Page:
It has been a good week for hydrogen. After the attention gained from National Hydrogen and Fuel Cell Day, hydrogen fuel cell technology received an unexpected PR boost on Thursday when Kanye West brought up the idea of hydrogen-powered planes with President Donald Trump.
During a White House lunch that was filmed by the media, the superstar rapper suggested that President Trump should replace the presidential airplane, a Boeing 747, with a hydrogen (H2)-powered aircraft.
West also touched on social issues, gang violence, North Korea, politics and mental health in a surreal exchange that left a lot of people asking what a hydrogen plane was.
This interest can only be good for H2 and its potential for zero-emissions air travel.
At the moment, however, there is no hydrogen-powered plane in commercial operation.
H2-powered cars might be an increasing trend, especially in California, and H2 is also used to send NASA rockets into space.
Germany also rolled out the world’s first H2-powered train last month, but hydrogen planes are still years from becoming a commercial reality.
West showed the President pictures on his iPhone of a design concept for a H2-powered plane which he called iPlane 1.
“This is what our President should be flying in,” West said to the President.
“If he don’t look good, we don’t look good. This is our president. He has to be the freshest, the flyest.
“This right here is the iPlane 1. It’s a hydrogen-powered airplane, and this is what our President should be flying in. We’re going to have Apple, an American company, work on this plane.”
The image is a reportedly a concept design by Shabtai Hirshberg while he was a student at the College for Creative Studies in Detroit.
“We’ll get rid of Air Force One,” President Trump said.
HES Energy Systems are trying to get hydrogen passenger plans off the ground and earlier this month announced plans for the world’s first regional hydrogen-electric passenger aircraft, known as Element One. A prototype hydrogen aircraft is set to launch in 2025. Element One is designed to fly four passengers for 500km to 5000km depending on whether hydrogen is stored in gaseous or liquid form.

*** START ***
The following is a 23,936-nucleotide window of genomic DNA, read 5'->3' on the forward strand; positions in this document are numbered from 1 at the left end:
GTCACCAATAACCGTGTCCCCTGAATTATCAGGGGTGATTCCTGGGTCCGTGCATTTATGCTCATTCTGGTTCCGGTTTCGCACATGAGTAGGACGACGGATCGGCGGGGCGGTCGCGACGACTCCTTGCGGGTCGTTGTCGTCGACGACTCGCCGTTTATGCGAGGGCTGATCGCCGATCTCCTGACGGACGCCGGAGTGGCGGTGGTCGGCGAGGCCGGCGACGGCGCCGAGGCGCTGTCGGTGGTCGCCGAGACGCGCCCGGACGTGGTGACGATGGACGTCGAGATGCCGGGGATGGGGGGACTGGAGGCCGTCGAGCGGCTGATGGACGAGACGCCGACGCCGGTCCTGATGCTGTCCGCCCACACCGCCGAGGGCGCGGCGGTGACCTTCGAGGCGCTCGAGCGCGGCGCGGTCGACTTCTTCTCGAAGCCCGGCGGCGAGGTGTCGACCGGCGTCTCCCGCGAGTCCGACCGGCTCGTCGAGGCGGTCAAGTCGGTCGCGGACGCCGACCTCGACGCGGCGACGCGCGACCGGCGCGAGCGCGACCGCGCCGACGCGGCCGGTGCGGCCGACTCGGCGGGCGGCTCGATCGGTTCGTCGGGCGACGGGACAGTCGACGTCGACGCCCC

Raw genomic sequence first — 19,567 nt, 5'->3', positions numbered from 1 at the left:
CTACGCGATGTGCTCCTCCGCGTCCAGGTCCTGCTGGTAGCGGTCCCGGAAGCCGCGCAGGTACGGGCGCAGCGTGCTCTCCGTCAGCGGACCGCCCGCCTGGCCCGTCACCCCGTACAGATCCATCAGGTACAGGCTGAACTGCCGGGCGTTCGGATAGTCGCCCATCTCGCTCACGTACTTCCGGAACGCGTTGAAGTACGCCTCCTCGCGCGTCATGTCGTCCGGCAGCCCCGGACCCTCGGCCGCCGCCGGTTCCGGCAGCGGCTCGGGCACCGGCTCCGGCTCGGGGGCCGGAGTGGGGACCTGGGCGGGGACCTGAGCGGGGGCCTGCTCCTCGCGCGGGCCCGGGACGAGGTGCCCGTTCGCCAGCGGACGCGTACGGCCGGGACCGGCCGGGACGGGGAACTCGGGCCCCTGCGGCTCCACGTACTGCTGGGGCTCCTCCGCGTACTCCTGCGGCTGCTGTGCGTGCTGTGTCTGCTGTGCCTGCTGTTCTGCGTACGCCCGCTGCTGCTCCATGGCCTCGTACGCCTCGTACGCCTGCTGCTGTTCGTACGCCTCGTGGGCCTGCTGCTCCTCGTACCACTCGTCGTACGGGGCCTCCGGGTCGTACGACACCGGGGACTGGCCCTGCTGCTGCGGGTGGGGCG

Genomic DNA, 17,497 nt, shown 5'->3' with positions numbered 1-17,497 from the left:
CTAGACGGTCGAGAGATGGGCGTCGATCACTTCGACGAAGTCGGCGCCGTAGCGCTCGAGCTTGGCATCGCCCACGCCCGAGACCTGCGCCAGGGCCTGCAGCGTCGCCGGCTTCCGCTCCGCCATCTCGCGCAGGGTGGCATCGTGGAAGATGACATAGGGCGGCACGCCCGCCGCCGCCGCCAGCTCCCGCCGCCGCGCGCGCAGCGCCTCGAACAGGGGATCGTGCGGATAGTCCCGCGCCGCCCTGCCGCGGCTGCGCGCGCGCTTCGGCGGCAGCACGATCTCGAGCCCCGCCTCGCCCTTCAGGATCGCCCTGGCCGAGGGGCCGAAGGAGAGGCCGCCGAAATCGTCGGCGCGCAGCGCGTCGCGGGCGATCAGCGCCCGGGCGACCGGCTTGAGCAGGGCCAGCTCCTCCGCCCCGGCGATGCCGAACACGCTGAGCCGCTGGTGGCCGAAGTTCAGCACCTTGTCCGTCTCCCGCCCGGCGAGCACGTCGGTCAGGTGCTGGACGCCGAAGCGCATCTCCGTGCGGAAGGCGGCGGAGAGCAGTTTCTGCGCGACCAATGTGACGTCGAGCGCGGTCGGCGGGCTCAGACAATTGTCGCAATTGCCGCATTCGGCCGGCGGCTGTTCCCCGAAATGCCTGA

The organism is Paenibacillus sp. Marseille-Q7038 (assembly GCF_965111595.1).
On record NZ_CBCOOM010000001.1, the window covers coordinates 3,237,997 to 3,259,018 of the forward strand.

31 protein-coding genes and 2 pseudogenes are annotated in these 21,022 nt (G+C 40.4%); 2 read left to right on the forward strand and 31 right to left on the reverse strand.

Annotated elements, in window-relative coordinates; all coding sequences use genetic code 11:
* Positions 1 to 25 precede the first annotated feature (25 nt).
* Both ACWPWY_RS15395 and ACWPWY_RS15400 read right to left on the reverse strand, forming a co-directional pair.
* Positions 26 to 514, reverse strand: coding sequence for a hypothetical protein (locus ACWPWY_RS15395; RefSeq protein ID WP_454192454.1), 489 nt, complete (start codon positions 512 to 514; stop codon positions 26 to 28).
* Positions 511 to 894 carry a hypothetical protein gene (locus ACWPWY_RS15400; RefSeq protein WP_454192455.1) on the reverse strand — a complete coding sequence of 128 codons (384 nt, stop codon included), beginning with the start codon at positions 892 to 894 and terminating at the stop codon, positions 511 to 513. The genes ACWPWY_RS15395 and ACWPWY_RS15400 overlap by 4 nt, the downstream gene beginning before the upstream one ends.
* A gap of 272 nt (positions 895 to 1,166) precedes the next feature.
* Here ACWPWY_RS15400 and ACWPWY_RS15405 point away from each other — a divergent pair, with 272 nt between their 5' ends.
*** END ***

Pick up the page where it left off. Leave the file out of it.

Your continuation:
“It’s now possible to break past the endurance limits of battery-electric flight using HES’ ultra-light hydrogen energy storage in a distributed propulsion arrangement,” said Taras Wankewycz, founder of HES.
“Element One’s design paves the way for renewable hydrogen as a long-range fuel for electric aviation.”
Hydrogen-powered cars are a growing trend in some areas of the world where there are refuelling stations.
H2 trains and cars are equipped with fuel cells that produce electricity through a combination of hydrogen and oxygen, a process that leaves steam and water as the only emissions.
The advantages of H2-powered cars and trains over internal combustion engines and battery-electric motors include emissions, range and charging time.
These benefits were celebrated during National Hydrogen and Fuel Cell Day on 8th October, a date chosen for the atomic weight of hydrogen (1.008).
In the same week, authors of the landmark report by the UN Intergovernmental Panel on Climate Change (IPCC) recommended urgent and unprecedented changes are needed to reach a target of global warming. It said there is only a dozen years for global warming to be kept to a maximum of 1.5C, otherwise drought, floods and extreme heat will worsen.
World net emissions of carbon dioxide will need to be reduced by 45% from 2010 levels by 2030 and be zero by around 2050 if global warming is to be kept at 1.5C.
With that ambitious target in mind, West’s chat with President Trump about the possibility of hydrogen-powered planes was especially welcome.